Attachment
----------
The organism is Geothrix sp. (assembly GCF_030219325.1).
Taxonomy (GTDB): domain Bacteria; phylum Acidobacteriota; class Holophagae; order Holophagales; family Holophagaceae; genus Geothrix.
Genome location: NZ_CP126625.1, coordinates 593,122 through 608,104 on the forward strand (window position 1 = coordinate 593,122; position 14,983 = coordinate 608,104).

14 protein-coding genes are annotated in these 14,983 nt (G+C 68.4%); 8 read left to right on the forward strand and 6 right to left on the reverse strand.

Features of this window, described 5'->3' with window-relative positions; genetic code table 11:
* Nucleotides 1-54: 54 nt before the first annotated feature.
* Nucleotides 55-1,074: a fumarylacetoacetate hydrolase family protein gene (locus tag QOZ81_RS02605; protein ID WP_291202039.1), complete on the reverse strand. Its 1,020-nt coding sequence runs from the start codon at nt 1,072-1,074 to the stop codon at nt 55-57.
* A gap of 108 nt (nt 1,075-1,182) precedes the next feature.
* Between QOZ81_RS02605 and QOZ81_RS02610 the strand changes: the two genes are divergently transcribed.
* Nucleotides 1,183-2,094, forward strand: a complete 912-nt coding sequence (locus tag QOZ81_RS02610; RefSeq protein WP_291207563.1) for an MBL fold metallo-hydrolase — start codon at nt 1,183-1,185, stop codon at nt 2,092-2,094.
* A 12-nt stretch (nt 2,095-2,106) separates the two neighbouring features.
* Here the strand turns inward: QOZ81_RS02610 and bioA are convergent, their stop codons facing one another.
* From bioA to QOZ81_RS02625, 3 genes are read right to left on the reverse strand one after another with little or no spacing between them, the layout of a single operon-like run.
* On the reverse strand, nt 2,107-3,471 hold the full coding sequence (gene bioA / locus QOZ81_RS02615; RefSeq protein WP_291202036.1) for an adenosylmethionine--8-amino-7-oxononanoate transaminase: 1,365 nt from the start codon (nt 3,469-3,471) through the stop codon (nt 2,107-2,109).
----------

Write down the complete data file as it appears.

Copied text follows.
The organism is Geothrix sp. (assembly GCF_030219325.1).
Taxonomy (GTDB): domain Bacteria; phylum Acidobacteriota; class Holophagae; order Holophagales; family Holophagaceae; genus Geothrix.
Genome location: NZ_CP126625.1, coordinates 593,122 through 608,104 on the forward strand (window position 1 = coordinate 593,122; position 14,983 = coordinate 608,104).

14 protein-coding genes are annotated in these 14,983 nt (G+C 68.4%); 8 read left to right on the forward strand and 6 right to left on the reverse strand.

Features of this window, described 5'->3' with window-relative positions; genetic code table 11:
* Nucleotides 1-54: 54 nt before the first annotated feature.
* Nucleotides 55-1,074: a fumarylacetoacetate hydrolase family protein gene (locus tag QOZ81_RS02605; protein ID WP_291202039.1), complete on the reverse strand. Its 1,020-nt coding sequence runs from the start codon at nt 1,072-1,074 to the stop codon at nt 55-57.
* A gap of 108 nt (nt 1,075-1,182) precedes the next feature.
* Between QOZ81_RS02605 and QOZ81_RS02610 the strand changes: the two genes are divergently transcribed.
* Nucleotides 1,183-2,094, forward strand: a complete 912-nt coding sequence (locus tag QOZ81_RS02610; RefSeq protein WP_291207563.1) for an MBL fold metallo-hydrolase — start codon at nt 1,183-1,185, stop codon at nt 2,092-2,094.
* A 12-nt stretch (nt 2,095-2,106) separates the two neighbouring features.
* Here the strand turns inward: QOZ81_RS02610 and bioA are convergent, their stop codons facing one another.
* From bioA to QOZ81_RS02625, 3 genes are read right to left on the reverse strand one after another with little or no spacing between them, the layout of a single operon-like run.
* On the reverse strand, nt 2,107-3,471 hold the full coding sequence (gene bioA / locus QOZ81_RS02615; RefSeq protein WP_291202036.1) for an adenosylmethionine--8-amino-7-oxononanoate transaminase: 1,365 nt from the start codon (nt 3,469-3,471) through the stop codon (nt 2,107-2,109).